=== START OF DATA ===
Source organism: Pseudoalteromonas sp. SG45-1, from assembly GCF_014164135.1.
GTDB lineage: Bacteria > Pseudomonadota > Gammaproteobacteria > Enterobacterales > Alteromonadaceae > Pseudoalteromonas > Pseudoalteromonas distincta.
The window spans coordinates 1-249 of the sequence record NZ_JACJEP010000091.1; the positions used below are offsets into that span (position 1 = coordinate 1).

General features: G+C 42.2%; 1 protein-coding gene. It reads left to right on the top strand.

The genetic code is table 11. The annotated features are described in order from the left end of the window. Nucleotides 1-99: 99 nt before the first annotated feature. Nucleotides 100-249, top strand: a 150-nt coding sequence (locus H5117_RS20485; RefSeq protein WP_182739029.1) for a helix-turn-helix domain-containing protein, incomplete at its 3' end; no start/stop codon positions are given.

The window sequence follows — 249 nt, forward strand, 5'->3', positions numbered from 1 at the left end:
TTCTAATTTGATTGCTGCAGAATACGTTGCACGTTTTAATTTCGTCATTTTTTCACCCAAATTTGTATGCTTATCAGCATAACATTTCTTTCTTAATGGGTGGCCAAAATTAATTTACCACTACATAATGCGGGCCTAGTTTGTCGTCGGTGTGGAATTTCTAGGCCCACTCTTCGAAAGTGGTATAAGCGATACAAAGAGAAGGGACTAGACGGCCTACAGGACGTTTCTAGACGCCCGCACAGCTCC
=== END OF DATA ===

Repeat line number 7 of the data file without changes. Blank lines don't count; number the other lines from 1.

TTCTAATTTGATTGCTGCAGAATACGTTGCACGTTTTAATTTCGTCATTTTTTCACCCAAATTTGTATGCTTATCAGCATAACATTTCTTTCTTAATGGGTGGCCAAAATTAATTTACCACTACATAATGCGGGCCTAGTTTGTCGTCGGTGTGGAATTTCTAGGCCCACTCTTCGAAAGTGGTATAAGCGATACAAAGAGAAGGGACTAGACGGCCTACAGGACGTTTCTAGACGCCCGCACAGCTCC